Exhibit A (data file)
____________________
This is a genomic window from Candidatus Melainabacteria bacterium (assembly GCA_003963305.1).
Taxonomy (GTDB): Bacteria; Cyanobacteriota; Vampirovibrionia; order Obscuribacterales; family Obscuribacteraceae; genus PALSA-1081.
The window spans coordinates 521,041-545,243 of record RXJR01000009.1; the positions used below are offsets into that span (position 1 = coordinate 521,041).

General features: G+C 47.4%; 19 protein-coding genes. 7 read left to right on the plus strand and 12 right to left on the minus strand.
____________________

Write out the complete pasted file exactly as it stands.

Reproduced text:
This is a genomic window from Candidatus Melainabacteria bacterium (assembly GCA_003963305.1).
Taxonomy (GTDB): Bacteria; Cyanobacteriota; Vampirovibrionia; order Obscuribacterales; family Obscuribacteraceae; genus PALSA-1081.
The window spans coordinates 521,041-545,243 of record RXJR01000009.1; the positions used below are offsets into that span (position 1 = coordinate 521,041).

General features: G+C 47.4%; 19 protein-coding genes. 7 read left to right on the plus strand and 12 right to left on the minus strand.